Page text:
The crisis in Egypt has left Washington struggling to come up with an effective policy. Aaron David Miller, a former Middle East adviser to six secretaries of state, argues that Washington should not try to get ahead of the curve.
It's a little early to talk baseball ? at least in the US ? but not in the country we want you to name for the Geo Quiz. We're looking for a South American nation that is a top source of talent for Major League Baseball.
The World's Jeb Sharp visits a youth writing group in Port-au-Prince formed in the wake of the earthquake. They're called the Konbit des Jeunes Penseurs. They meet to read Haitian literature and share their own writings and talk about a new way forward.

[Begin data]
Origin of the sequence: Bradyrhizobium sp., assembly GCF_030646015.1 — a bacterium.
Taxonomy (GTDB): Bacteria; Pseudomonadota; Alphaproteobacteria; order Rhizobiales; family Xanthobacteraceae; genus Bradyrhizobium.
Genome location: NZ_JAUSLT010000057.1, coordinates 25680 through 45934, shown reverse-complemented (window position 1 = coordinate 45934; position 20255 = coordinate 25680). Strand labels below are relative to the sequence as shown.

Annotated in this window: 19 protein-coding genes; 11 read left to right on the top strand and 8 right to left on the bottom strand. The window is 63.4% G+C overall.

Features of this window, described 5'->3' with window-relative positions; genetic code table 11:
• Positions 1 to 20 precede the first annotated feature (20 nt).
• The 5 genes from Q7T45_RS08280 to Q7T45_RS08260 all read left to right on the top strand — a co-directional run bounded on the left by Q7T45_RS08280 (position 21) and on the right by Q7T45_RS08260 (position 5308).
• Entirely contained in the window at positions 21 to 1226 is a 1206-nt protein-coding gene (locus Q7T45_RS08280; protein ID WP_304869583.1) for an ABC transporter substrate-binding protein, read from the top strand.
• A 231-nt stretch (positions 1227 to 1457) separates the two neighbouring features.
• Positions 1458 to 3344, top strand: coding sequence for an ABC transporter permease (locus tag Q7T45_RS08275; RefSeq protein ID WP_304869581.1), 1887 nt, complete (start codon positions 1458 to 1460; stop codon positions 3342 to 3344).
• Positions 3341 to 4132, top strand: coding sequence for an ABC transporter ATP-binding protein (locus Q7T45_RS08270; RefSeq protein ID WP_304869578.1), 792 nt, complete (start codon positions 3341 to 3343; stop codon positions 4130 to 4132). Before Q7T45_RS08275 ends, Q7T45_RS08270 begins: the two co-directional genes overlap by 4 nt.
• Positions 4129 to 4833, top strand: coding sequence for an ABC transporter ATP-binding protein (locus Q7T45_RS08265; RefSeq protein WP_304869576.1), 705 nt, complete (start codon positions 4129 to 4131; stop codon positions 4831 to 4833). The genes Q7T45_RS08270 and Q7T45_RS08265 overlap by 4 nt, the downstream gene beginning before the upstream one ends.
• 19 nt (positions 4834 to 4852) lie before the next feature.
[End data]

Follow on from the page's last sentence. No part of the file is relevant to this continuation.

Tens of thousands are protesting in central Cairo for a seventh day, defying the start of a new curfew and calling for a general strike. They want the president to step down after 30 years. More from The World's Matthew Bell in Cairo.
People throughout the Middle East are glued to their TV screens, watching the events in Egypt unfold live. Ben Gilbert reports from Lebanon, where televisions in bars and shops are constantly broadcasting the news from Egypt.
Last Friday, the Egyptian government shut down most access to the Internet. The World's technology Correspondent Clark Boyd reports that most Egyptians still can't get online. But some Egyptians are making their voices heard.